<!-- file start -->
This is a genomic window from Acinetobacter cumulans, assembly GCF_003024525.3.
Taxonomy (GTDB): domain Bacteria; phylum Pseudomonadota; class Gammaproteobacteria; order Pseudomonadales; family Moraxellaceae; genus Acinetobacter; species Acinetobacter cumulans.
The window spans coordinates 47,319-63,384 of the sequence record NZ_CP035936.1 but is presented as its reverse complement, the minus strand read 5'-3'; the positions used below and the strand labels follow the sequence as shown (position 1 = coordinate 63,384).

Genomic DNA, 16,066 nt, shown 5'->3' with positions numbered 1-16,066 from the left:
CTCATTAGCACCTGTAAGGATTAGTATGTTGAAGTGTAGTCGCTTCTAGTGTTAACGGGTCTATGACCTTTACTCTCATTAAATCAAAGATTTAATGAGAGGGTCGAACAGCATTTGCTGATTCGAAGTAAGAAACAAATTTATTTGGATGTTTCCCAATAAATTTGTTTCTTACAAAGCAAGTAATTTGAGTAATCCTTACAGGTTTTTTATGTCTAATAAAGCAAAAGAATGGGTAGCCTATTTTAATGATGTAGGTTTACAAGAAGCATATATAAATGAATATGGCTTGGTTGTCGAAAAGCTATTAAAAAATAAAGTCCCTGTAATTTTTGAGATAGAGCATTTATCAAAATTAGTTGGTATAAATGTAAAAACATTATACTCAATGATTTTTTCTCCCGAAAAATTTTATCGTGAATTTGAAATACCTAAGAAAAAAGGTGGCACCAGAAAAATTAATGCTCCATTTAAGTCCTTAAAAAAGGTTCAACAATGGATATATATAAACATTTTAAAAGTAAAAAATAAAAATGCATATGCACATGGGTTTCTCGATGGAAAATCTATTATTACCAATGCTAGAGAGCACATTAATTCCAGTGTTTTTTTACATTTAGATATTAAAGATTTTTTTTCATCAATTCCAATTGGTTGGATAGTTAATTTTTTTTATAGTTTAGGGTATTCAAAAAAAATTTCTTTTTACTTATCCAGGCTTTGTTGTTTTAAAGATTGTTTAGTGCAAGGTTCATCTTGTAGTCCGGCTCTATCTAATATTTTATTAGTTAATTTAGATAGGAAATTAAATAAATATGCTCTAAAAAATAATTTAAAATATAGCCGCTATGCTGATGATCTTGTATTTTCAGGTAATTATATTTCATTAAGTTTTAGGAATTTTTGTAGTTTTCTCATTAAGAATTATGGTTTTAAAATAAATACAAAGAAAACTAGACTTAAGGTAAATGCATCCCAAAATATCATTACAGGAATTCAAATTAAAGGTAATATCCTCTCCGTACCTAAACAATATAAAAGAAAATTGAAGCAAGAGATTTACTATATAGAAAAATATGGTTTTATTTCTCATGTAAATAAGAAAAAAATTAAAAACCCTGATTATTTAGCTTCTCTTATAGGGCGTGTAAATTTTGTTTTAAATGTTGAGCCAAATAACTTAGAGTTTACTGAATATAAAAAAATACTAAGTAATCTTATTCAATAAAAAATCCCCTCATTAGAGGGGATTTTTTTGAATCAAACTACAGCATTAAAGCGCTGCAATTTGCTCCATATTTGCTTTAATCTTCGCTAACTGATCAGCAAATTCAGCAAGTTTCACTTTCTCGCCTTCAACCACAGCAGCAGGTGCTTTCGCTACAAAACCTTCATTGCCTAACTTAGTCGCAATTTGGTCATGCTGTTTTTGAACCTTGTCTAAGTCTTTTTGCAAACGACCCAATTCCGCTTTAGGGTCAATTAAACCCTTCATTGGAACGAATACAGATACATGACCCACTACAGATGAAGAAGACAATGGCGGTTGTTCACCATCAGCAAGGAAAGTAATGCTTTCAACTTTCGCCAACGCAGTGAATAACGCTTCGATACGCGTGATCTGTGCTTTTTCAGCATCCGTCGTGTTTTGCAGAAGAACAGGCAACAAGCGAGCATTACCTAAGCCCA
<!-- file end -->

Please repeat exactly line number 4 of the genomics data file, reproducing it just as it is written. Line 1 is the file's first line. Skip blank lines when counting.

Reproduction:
Genomic DNA, 16,066 nt, shown 5'->3' with positions numbered 1-16,066 from the left: